Beinart had made the point, which polls and elections support, that the majority of Jews tend to be progressive and liberal in most things, and that the reactionary cast of leaders of American Jewish institutions could not possibly appeal to them—that AIPAC, ADL, and so forth were positively turning off young people on their campuses. Specifically, he argued that the leadership’s brand of “Zionism,” insofar as it had turned on tribalism, Manichaeism, and religious orthodoxy, could not possibly engender a sense of identification with Israel among the very people it most wished to attract.
NOW I STRONGLY supported his notion that there is a misfit between the American Jewish majority and their leadership. And I welcomed the advent of J Street, for all the obvious reasons, and also for quasi-theological reasons that may not be obvious. But is it really true that, if a reactionary leadership is turning young Jews off Israel, a progressive leadership is likely to turn them on? Indeed, if Israel were a social democratic paradise like Denmark, would this bring young Jewish liberals back to Zionism?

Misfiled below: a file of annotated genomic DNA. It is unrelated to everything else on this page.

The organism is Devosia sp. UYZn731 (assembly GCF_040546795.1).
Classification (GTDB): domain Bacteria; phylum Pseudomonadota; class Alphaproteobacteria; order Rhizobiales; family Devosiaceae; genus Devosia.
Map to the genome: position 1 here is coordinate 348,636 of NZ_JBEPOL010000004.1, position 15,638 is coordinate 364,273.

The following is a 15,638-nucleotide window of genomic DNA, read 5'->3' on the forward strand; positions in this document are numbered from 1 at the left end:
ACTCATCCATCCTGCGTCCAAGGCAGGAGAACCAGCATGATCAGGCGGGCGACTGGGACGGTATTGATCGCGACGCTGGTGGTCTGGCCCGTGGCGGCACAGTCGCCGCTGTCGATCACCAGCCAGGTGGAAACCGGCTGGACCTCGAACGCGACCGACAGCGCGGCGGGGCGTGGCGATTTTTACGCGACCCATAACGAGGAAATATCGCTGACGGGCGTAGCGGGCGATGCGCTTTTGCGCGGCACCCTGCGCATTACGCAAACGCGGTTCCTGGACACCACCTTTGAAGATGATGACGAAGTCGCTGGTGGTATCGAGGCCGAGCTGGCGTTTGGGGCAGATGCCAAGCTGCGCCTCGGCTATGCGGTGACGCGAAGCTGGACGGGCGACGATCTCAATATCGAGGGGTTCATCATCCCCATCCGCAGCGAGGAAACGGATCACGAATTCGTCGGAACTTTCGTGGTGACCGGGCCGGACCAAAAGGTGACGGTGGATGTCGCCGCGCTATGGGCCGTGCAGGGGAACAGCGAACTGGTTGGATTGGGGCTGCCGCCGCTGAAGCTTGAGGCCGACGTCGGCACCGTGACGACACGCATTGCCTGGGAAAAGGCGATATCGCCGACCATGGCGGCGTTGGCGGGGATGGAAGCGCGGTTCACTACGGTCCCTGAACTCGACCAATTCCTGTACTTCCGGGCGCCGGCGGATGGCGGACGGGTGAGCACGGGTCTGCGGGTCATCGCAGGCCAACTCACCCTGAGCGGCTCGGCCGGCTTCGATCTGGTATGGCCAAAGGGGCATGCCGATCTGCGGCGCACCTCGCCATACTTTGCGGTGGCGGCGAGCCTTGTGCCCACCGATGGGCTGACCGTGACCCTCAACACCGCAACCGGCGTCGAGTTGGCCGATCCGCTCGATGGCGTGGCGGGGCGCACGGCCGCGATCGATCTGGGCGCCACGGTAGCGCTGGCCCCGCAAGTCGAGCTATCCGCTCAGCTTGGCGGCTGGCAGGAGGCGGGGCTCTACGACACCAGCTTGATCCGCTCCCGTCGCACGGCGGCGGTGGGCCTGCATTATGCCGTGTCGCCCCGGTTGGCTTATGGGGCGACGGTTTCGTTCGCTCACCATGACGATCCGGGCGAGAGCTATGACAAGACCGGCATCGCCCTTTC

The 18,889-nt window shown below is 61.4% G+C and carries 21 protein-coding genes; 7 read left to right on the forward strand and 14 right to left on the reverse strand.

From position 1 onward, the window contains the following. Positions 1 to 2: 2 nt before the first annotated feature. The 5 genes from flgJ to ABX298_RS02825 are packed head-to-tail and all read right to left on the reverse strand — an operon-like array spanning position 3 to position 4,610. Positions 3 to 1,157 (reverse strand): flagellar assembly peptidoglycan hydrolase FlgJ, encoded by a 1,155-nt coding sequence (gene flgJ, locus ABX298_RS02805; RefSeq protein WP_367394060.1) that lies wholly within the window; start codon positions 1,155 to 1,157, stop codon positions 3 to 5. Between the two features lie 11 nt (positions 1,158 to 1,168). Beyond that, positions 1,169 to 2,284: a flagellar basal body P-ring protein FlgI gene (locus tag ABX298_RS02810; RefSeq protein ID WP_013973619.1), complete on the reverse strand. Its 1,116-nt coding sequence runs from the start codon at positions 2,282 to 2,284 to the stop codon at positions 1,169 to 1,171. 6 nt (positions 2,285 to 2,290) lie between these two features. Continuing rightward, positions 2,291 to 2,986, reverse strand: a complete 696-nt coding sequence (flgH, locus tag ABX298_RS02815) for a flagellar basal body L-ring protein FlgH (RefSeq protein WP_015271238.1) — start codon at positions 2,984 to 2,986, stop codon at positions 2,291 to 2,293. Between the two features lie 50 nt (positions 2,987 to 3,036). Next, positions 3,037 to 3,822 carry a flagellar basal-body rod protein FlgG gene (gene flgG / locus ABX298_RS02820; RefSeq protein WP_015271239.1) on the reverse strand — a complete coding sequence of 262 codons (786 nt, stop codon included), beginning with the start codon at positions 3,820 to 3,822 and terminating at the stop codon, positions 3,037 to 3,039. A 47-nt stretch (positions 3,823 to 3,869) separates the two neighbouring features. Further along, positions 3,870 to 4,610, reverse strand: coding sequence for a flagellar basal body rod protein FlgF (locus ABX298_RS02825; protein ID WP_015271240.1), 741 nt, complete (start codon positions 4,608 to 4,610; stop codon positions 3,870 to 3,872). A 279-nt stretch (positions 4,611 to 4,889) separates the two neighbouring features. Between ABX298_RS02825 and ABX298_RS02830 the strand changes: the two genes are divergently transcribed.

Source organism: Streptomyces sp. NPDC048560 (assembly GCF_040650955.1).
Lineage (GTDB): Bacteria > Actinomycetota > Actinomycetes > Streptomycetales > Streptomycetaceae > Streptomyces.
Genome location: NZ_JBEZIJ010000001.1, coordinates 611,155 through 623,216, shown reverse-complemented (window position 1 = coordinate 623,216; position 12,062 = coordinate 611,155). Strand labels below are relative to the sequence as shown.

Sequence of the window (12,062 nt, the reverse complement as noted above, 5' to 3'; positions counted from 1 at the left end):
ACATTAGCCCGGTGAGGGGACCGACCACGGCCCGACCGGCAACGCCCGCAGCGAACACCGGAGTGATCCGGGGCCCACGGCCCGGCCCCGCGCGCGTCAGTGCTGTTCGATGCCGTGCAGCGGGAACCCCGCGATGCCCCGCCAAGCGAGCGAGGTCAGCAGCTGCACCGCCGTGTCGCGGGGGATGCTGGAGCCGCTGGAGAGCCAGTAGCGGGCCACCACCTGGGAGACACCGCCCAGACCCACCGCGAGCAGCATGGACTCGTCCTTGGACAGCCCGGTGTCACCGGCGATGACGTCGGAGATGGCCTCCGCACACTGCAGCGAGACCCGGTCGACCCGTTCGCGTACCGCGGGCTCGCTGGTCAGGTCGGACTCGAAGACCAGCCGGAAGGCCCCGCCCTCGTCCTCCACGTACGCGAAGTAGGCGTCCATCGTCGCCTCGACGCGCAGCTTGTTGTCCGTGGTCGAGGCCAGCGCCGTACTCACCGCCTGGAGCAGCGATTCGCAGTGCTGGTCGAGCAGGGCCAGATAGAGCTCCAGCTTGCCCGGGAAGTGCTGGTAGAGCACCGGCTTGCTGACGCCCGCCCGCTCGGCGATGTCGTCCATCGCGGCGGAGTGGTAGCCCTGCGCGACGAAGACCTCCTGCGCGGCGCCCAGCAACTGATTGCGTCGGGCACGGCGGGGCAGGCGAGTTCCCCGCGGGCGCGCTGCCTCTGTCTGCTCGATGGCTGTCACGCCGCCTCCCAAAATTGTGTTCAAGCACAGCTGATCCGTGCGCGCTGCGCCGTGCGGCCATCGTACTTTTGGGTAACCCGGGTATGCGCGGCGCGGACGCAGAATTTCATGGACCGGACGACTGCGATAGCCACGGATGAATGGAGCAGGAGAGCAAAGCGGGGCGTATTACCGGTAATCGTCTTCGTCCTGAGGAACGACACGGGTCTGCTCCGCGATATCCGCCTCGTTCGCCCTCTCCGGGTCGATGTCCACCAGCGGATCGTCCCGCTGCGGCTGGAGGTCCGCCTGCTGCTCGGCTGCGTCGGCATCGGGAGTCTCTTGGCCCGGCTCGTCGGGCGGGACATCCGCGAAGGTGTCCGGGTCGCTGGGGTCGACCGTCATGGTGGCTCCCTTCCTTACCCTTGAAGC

Which brings me back—perversely, I admit—to Picasso, say. You look at his early work, at the staged progress of his genius, and you see growing idiosyncrasy and abstraction, of course. But you almost never lose that feeling in your solar plexus that this was an artist who knew how to draw. No matter how abstract the work, you feel that the artist never lost touch with the world from which he was abstracting. What made him a modern artist was his obvious belief that he could take what license he wanted with objects, lines and planes. But what had made him an artist, as it were, before he was a modern, was his mastery of the objects, lines and planes of artists who came before—in the case of this show, Degas.